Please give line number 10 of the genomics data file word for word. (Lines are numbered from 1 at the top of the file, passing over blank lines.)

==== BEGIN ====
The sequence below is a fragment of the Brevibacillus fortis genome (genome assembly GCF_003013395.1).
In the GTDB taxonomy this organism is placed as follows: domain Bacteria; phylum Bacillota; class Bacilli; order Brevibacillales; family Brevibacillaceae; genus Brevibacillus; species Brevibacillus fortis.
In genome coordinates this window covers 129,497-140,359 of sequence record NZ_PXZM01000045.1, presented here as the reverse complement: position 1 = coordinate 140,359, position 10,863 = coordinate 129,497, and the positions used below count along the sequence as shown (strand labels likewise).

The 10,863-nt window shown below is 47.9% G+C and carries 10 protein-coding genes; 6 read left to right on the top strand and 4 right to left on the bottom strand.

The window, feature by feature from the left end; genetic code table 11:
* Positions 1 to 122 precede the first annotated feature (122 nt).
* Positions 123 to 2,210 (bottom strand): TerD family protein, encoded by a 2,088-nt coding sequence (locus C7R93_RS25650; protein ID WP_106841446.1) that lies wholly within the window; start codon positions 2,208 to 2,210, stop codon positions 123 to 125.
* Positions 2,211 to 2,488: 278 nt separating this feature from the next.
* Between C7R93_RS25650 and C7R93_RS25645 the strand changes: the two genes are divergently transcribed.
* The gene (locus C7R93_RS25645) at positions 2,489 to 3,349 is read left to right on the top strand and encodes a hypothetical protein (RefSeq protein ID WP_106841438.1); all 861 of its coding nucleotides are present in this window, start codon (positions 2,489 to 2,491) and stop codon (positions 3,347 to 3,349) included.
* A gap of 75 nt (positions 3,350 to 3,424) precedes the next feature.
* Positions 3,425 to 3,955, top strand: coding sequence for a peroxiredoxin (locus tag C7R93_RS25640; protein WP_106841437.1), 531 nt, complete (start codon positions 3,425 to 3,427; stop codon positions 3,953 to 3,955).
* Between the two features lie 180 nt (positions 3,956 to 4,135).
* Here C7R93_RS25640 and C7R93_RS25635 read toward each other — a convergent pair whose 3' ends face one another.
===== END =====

* The gene (locus C7R93_RS25645) at positions 2,489 to 3,349 is read left to right on the top strand and encodes a hypothetical protein (RefSeq protein ID WP_106841438.1); all 861 of its coding nucleotides are present in this window, start codon (positions 2,489 to 2,491) and stop codon (positions 3,347 to 3,349) included.